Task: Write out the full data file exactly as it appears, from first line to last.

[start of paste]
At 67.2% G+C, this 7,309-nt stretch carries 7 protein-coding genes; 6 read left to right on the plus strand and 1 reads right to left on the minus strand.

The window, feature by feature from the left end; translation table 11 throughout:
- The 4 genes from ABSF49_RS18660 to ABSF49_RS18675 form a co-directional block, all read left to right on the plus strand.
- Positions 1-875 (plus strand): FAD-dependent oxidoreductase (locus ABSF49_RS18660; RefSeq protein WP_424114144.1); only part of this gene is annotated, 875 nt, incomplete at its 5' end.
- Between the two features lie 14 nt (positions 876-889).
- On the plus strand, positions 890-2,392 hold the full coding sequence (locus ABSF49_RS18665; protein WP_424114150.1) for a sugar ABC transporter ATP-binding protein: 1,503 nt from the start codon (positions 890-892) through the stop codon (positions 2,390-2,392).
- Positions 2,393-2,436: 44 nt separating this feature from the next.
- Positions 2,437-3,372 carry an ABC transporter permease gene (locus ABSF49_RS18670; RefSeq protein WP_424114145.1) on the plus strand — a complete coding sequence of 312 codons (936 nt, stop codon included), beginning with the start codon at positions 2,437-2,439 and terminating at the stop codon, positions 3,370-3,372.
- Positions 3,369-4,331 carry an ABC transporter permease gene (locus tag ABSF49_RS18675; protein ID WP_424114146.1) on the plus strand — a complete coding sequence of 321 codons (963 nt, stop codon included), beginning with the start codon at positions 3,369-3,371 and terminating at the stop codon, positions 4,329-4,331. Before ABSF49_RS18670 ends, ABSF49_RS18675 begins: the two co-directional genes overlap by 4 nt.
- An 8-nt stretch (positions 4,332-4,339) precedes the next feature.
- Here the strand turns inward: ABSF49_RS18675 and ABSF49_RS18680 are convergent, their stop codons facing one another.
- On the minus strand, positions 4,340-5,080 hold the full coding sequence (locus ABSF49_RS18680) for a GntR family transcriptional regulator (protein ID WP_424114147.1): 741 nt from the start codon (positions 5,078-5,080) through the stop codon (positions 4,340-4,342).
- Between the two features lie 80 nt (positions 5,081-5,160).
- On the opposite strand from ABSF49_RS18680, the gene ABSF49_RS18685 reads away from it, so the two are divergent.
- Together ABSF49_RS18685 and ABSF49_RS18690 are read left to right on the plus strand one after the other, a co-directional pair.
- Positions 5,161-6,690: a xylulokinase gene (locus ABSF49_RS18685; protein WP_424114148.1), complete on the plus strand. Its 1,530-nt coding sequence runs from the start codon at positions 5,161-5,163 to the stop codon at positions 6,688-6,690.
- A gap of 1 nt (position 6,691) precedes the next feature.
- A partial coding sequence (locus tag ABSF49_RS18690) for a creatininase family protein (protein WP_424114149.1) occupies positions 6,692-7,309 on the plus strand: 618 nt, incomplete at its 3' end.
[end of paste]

At 67.2% G+C, this 7,309-nt stretch carries 7 protein-coding genes; 6 read left to right on the plus strand and 1 reads right to left on the minus strand.

The window, feature by feature from the left end; translation table 11 throughout:
- The 4 genes from ABSF49_RS18660 to ABSF49_RS18675 form a co-directional block, all read left to right on the plus strand.
- Positions 1-875 (plus strand): FAD-dependent oxidoreductase (locus ABSF49_RS18660; RefSeq protein WP_424114144.1); only part of this gene is annotated, 875 nt, incomplete at its 5' end.
- Between the two features lie 14 nt (positions 876-889).
- On the plus strand, positions 890-2,392 hold the full coding sequence (locus ABSF49_RS18665; protein WP_424114150.1) for a sugar ABC transporter ATP-binding protein: 1,503 nt from the start codon (positions 890-892) through the stop codon (positions 2,390-2,392).
- Positions 2,393-2,436: 44 nt separating this feature from the next.
- Positions 2,437-3,372 carry an ABC transporter permease gene (locus ABSF49_RS18670; RefSeq protein WP_424114145.1) on the plus strand — a complete coding sequence of 312 codons (936 nt, stop codon included), beginning with the start codon at positions 2,437-2,439 and terminating at the stop codon, positions 3,370-3,372.
- Positions 3,369-4,331 carry an ABC transporter permease gene (locus tag ABSF49_RS18675; protein ID WP_424114146.1) on the plus strand — a complete coding sequence of 321 codons (963 nt, stop codon included), beginning with the start codon at positions 3,369-3,371 and terminating at the stop codon, positions 4,329-4,331. Before ABSF49_RS18670 ends, ABSF49_RS18675 begins: the two co-directional genes overlap by 4 nt.
- An 8-nt stretch (positions 4,332-4,339) precedes the next feature.
- Here the strand turns inward: ABSF49_RS18675 and ABSF49_RS18680 are convergent, their stop codons facing one another.
- On the minus strand, positions 4,340-5,080 hold the full coding sequence (locus ABSF49_RS18680) for a GntR family transcriptional regulator (protein ID WP_424114147.1): 741 nt from the start codon (positions 5,078-5,080) through the stop codon (positions 4,340-4,342).
- Between the two features lie 80 nt (positions 5,081-5,160).
- On the opposite strand from ABSF49_RS18680, the gene ABSF49_RS18685 reads away from it, so the two are divergent.
- Together ABSF49_RS18685 and ABSF49_RS18690 are read left to right on the plus strand one after the other, a co-directional pair.
- Positions 5,161-6,690: a xylulokinase gene (locus ABSF49_RS18685; protein WP_424114148.1), complete on the plus strand. Its 1,530-nt coding sequence runs from the start codon at positions 5,161-5,163 to the stop codon at positions 6,688-6,690.
- A gap of 1 nt (position 6,691) precedes the next feature.
- A partial coding sequence (locus tag ABSF49_RS18690) for a creatininase family protein (protein WP_424114149.1) occupies positions 6,692-7,309 on the plus strand: 618 nt, incomplete at its 3' end.